Lessons along the Critical Path: Developing Vaccines against Human Helminths
Trends in Parasitology
© 2018 Elsevier Ltd Helminthic parasites are important targets for vaccine research as they infect an estimated 1 billion people worldwide. Despite significant progress in the discovery of defined antigens as candidates for vaccines, the potential of a helminth vaccine advancing to an investigational product to be tested in humans remains as challenging as it did 50 years ago. Candidate helminth vaccines must still advance along a ‘critical path’ of preclinical research, vaccine process development (which includes ‘chemistry, manufacturing, and controls’ or CMC), current good manufacturing practice (cGMP) production of the vaccine, and clinical trials. This path is highly targeted towards meeting the safety, immunogenicity, and efficacy criteria of regulatory bodies such as the US Food and Drug Administration (FDA). For nearly 20 years our product development partnership (PDP), the Texas Children's Hospital Center for Vaccine Development (TCH-CVD), has followed the critical paths of several novel subunit vaccines for the human hookworm Necator americanus and the intestinal trematode Schistosoma mansoni. Herein, we describe the critical lessons learned along this critical path.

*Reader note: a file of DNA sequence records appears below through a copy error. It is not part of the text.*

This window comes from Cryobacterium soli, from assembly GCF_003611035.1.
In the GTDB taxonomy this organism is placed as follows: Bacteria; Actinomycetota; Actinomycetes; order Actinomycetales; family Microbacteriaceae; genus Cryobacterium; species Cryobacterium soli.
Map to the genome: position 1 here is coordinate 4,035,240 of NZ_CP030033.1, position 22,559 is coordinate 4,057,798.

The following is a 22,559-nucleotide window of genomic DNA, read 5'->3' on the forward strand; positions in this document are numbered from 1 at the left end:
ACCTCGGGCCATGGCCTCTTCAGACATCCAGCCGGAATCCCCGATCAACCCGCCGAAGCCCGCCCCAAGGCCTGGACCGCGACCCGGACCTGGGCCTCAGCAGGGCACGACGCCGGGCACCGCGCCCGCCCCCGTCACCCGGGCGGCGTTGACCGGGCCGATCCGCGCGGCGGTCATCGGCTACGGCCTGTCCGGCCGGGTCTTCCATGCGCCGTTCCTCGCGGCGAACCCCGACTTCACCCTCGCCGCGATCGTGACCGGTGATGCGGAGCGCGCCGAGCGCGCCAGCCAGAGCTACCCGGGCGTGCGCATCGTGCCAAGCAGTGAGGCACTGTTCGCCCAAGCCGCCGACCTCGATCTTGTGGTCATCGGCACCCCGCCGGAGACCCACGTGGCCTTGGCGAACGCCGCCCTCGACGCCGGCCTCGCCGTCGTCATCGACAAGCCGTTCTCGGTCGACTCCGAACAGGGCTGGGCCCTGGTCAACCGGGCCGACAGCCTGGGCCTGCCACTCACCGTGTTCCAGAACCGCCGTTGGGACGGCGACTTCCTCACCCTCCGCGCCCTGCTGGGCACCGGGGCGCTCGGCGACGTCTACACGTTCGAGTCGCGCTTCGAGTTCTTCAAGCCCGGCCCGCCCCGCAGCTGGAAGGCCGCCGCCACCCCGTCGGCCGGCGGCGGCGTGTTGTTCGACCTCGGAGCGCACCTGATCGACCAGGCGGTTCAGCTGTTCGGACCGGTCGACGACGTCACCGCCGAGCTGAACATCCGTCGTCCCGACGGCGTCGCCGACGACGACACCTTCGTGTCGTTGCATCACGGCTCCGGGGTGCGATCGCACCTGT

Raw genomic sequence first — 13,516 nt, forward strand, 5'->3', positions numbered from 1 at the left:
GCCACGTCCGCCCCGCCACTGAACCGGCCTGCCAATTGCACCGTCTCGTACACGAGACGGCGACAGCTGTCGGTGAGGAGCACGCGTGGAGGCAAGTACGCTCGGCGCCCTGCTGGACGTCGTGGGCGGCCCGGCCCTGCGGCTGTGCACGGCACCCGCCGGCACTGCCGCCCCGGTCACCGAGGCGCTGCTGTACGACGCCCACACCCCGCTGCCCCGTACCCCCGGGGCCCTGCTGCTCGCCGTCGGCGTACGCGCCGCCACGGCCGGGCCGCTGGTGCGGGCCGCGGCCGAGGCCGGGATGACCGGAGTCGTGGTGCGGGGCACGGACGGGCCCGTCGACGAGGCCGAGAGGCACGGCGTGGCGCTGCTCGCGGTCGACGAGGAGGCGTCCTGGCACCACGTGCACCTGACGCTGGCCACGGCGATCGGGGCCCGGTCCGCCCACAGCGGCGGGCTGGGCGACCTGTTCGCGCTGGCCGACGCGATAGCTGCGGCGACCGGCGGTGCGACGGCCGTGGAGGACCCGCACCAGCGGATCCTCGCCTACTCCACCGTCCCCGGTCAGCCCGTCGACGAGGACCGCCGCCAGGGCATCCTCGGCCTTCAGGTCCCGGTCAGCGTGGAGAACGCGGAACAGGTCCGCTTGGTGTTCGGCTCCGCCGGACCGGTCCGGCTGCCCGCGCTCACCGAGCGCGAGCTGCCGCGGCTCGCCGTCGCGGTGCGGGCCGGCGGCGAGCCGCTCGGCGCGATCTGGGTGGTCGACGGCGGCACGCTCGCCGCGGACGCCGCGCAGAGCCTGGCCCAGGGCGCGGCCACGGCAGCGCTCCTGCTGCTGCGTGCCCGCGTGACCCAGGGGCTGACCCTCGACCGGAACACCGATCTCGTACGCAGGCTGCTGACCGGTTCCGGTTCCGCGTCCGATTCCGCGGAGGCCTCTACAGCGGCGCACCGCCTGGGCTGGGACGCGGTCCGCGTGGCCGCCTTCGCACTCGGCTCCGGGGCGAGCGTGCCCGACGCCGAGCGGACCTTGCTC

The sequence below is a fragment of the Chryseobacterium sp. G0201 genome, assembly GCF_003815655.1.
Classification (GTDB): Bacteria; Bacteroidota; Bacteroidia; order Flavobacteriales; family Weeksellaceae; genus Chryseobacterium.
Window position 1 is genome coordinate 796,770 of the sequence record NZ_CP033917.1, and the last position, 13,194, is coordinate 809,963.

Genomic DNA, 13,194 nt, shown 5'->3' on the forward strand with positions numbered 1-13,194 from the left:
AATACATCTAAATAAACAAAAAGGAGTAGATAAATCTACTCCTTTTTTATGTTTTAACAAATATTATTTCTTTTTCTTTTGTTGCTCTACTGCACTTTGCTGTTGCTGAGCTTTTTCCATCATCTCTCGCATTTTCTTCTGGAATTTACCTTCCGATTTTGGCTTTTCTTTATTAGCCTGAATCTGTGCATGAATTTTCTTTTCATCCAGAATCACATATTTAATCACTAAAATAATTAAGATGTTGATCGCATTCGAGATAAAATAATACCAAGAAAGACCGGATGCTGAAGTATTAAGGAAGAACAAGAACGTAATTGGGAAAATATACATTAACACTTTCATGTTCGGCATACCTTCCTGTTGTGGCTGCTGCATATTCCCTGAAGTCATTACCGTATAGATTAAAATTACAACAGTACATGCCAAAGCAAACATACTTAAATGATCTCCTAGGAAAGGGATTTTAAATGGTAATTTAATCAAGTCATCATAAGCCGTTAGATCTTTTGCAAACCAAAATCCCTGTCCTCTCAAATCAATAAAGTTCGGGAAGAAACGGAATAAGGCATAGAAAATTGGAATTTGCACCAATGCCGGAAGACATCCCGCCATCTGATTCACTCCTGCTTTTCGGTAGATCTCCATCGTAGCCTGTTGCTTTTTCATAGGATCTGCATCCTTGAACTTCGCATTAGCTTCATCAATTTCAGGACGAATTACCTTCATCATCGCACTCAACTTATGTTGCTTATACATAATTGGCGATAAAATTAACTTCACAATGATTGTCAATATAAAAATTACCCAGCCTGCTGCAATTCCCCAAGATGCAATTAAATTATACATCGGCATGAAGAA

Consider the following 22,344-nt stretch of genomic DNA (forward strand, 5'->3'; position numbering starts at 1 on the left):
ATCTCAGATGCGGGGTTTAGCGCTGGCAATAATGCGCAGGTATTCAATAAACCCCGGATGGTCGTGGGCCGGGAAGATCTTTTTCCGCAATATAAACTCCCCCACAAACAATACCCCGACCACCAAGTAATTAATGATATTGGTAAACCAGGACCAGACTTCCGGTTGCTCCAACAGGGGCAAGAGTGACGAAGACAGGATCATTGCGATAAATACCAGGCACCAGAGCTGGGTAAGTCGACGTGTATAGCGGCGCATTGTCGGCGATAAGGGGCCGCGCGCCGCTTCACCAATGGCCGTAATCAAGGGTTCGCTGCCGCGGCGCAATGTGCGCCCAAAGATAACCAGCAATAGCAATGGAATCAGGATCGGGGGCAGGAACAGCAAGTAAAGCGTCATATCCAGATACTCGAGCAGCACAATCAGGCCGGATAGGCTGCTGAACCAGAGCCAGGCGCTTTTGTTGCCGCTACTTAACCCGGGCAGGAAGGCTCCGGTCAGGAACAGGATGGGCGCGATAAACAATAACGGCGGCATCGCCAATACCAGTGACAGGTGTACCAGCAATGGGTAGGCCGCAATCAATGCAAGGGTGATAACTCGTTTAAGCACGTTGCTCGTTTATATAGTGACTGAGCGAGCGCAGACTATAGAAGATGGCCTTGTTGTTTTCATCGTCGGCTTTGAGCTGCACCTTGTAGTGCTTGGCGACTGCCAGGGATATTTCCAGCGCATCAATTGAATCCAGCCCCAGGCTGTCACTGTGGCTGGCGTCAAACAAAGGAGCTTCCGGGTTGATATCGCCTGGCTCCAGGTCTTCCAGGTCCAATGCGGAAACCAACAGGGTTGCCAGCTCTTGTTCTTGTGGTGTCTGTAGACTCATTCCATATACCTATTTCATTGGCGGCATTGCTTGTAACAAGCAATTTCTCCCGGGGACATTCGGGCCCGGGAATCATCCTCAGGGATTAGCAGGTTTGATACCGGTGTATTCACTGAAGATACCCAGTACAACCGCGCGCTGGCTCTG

Diemert, D., Bottazzi, M., Plieskatt, J., Hotez, P., & Bethony, J. (2018). Lessons along the Critical Path: Developing Vaccines against Human Helminths. Trends in Parasitology, 34 (9). http://dx.doi.org/10.1016/j.pt.2018.07.005